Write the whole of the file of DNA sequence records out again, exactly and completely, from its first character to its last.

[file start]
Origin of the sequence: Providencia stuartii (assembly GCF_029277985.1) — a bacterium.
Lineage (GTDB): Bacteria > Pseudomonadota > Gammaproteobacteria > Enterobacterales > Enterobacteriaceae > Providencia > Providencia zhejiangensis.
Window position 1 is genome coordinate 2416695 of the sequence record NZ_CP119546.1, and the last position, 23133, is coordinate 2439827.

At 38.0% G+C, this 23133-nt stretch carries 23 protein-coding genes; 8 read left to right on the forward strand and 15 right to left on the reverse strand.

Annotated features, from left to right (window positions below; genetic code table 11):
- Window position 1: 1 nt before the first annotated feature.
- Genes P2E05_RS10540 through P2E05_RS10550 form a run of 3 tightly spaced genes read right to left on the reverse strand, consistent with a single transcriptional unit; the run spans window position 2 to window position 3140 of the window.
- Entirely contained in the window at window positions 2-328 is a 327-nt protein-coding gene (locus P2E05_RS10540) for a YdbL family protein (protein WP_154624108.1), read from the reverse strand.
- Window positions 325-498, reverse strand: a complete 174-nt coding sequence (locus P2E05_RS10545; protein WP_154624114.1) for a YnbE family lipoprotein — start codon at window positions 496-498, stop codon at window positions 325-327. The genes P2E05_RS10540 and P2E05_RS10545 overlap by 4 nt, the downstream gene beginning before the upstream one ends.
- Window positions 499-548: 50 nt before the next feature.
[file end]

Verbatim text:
Origin of the sequence: Providencia stuartii (assembly GCF_029277985.1) — a bacterium.
Lineage (GTDB): Bacteria > Pseudomonadota > Gammaproteobacteria > Enterobacterales > Enterobacteriaceae > Providencia > Providencia zhejiangensis.
Window position 1 is genome coordinate 2416695 of the sequence record NZ_CP119546.1, and the last position, 23133, is coordinate 2439827.

At 38.0% G+C, this 23133-nt stretch carries 23 protein-coding genes; 8 read left to right on the forward strand and 15 right to left on the reverse strand.

Annotated features, from left to right (window positions below; genetic code table 11):
- Window position 1: 1 nt before the first annotated feature.
- Genes P2E05_RS10540 through P2E05_RS10550 form a run of 3 tightly spaced genes read right to left on the reverse strand, consistent with a single transcriptional unit; the run spans window position 2 to window position 3140 of the window.
- Entirely contained in the window at window positions 2-328 is a 327-nt protein-coding gene (locus P2E05_RS10540) for a YdbL family protein (protein WP_154624108.1), read from the reverse strand.
- Window positions 325-498, reverse strand: a complete 174-nt coding sequence (locus P2E05_RS10545; protein WP_154624114.1) for a YnbE family lipoprotein — start codon at window positions 496-498, stop codon at window positions 325-327. The genes P2E05_RS10540 and P2E05_RS10545 overlap by 4 nt, the downstream gene beginning before the upstream one ends.
- Window positions 499-548: 50 nt before the next feature.